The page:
Many issues in biological oceanography are regional or global in scope1; however, there are not many data sets of extensive areal coverage for marine plankton. In microbial ecology, a fruitful approach to large-scale questions is comparative analysis2,3 wherein statistical data patterns are sought from different ecosystems, frequently assembled from unrelated studies4. A more recent approach termed macroecology characterizes phenomena emerging from large numbers of biological units by emphasizing the shapes and boundaries of statistical distributions, because these reflect the constraints on variation5. Here, I use a set of flow cytometric measurements to provide macroecological perspectives on North Atlantic phytoplankton communities. Distinct trends of abundance in picophytoplankton and both small and large nanophytoplankton underlaid two patterns. First, total abundance of the three groups was related to assemblage mean-cell size according to the 3/4 power law of allometric scaling in biology6,7. Second, cytometric diversity8 (an ataxonomic measure of assemblage entropy) was maximal at intermediate levels of water column stratification9. Here, intermediate disturbance shapes diversity through an equitable distribution of cells in size classes, from which arises a high overall biomass. By subsuming local fluctuations, macroecology reveals meaningful patterns of phytoplankton at large scales.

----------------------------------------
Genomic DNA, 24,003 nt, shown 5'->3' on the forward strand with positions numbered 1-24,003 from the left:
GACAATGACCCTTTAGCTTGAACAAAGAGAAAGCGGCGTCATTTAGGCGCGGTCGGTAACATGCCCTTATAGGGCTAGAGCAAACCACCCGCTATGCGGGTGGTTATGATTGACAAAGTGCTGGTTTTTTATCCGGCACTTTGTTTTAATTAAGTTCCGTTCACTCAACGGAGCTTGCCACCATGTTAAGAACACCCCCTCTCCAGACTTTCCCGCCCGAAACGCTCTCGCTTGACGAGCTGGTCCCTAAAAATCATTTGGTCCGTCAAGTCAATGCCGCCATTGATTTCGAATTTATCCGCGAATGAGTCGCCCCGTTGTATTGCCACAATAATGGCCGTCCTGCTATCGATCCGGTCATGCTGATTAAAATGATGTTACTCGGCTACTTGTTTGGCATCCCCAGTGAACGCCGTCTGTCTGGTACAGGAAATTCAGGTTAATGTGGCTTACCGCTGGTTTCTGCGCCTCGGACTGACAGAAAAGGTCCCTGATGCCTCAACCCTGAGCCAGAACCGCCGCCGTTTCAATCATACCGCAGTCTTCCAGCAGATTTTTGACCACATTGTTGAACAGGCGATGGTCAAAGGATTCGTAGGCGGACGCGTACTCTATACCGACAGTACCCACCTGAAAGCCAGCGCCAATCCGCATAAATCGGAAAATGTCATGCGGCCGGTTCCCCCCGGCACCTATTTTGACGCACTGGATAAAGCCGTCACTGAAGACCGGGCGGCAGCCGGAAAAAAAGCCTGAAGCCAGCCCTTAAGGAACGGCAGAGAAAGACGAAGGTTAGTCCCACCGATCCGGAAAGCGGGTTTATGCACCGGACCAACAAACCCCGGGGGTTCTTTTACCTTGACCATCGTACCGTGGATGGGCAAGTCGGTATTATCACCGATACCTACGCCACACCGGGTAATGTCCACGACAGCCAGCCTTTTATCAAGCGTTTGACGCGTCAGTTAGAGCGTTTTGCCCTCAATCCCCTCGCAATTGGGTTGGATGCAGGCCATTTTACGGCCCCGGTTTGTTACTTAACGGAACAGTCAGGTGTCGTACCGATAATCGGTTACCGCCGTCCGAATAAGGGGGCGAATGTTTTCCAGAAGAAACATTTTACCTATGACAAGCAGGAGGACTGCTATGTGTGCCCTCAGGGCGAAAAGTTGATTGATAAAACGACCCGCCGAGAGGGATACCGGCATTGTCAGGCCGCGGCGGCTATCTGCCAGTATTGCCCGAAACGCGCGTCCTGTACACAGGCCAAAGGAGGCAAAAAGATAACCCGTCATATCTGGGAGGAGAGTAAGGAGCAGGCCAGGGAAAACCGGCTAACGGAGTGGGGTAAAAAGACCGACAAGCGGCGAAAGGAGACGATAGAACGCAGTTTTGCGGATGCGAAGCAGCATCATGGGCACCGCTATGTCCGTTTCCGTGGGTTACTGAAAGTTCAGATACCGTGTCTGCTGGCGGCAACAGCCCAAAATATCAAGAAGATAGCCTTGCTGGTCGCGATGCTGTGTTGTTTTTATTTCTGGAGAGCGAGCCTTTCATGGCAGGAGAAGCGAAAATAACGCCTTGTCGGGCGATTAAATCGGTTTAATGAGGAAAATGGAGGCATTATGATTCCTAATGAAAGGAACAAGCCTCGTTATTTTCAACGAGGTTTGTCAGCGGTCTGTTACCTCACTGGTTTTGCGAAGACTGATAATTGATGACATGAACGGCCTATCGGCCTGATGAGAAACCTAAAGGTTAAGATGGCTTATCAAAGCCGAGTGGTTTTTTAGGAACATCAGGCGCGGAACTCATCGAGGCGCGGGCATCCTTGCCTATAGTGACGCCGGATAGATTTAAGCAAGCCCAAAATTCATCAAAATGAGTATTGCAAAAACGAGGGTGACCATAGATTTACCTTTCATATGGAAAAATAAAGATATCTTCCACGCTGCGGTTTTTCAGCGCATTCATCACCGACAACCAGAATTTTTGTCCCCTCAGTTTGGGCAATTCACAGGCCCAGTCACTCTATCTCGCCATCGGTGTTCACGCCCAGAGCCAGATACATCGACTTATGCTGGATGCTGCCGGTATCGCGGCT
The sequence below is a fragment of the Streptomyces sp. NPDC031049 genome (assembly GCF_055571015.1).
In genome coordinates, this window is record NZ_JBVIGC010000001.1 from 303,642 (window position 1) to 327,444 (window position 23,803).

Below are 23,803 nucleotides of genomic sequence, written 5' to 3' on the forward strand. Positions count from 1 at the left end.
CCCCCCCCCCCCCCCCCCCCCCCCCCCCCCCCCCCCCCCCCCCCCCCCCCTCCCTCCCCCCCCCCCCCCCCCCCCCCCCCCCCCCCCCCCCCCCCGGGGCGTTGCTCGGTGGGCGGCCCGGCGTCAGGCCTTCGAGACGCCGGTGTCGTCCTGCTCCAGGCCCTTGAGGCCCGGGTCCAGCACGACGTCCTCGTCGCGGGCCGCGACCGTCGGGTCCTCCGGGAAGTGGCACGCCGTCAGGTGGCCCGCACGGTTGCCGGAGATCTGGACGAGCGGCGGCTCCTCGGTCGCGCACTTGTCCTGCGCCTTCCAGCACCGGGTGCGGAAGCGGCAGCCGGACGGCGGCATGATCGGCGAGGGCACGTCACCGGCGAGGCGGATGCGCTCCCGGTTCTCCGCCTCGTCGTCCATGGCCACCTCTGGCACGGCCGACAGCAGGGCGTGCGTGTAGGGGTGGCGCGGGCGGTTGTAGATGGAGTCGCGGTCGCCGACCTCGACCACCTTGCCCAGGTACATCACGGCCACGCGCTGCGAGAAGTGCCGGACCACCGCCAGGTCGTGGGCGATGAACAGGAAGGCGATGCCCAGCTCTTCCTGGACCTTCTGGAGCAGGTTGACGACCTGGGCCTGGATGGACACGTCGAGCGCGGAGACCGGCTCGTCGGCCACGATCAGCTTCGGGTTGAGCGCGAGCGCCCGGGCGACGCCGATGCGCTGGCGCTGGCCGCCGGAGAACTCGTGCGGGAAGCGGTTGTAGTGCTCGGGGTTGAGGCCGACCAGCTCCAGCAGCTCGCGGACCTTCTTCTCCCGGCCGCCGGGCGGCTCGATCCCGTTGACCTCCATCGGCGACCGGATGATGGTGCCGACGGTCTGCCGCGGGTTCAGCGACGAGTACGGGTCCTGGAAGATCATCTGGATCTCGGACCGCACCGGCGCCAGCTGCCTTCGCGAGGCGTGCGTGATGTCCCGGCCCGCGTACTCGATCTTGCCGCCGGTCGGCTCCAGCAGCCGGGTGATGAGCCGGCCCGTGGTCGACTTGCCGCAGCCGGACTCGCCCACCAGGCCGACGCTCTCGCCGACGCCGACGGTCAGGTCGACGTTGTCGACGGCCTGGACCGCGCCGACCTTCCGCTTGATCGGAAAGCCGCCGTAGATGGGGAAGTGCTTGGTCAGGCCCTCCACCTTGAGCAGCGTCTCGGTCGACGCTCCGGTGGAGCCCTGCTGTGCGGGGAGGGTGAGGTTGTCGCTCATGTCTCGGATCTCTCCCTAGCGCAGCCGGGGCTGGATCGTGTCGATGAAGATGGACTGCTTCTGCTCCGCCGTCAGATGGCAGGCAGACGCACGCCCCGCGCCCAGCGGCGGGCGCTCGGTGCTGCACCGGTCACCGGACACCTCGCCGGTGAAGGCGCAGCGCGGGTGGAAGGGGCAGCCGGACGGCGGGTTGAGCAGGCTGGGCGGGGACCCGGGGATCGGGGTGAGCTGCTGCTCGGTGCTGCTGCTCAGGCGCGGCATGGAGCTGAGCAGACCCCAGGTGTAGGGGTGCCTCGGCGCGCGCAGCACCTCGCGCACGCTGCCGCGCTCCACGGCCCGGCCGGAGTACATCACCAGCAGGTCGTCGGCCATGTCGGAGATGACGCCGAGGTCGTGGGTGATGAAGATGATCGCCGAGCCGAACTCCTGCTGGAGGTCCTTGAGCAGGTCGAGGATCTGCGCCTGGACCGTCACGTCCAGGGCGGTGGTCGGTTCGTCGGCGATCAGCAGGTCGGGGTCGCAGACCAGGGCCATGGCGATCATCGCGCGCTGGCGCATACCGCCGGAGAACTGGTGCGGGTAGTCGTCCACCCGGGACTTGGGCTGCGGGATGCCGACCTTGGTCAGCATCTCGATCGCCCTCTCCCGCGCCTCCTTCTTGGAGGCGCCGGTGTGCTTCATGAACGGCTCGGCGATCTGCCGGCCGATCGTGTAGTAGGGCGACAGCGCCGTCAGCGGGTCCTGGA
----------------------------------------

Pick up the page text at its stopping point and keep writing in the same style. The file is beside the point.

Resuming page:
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I thank all seagoing staff of the Biological Oceanography Section at Bedford Institute of Oceanography for collecting samples. I am grateful to C. Reynolds, G. Harrison, T. Platt and P. Falkowski for reading the manuscript. I also thank A. Belgrano for sharing his knowledge and pre-publication work on allometry with me. Financial support was provided by DFO Strategic Science Fund in the Ocean Climate Program, and the Interdepartmental Panel on Energy R&D.
The author declares that he has no competing financial interests.
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Li, W. Macroecological patterns of phytoplankton in the northwestern North Atlantic Ocean. Nature 419, 154–157 (2002) doi:10.1038/nature00994
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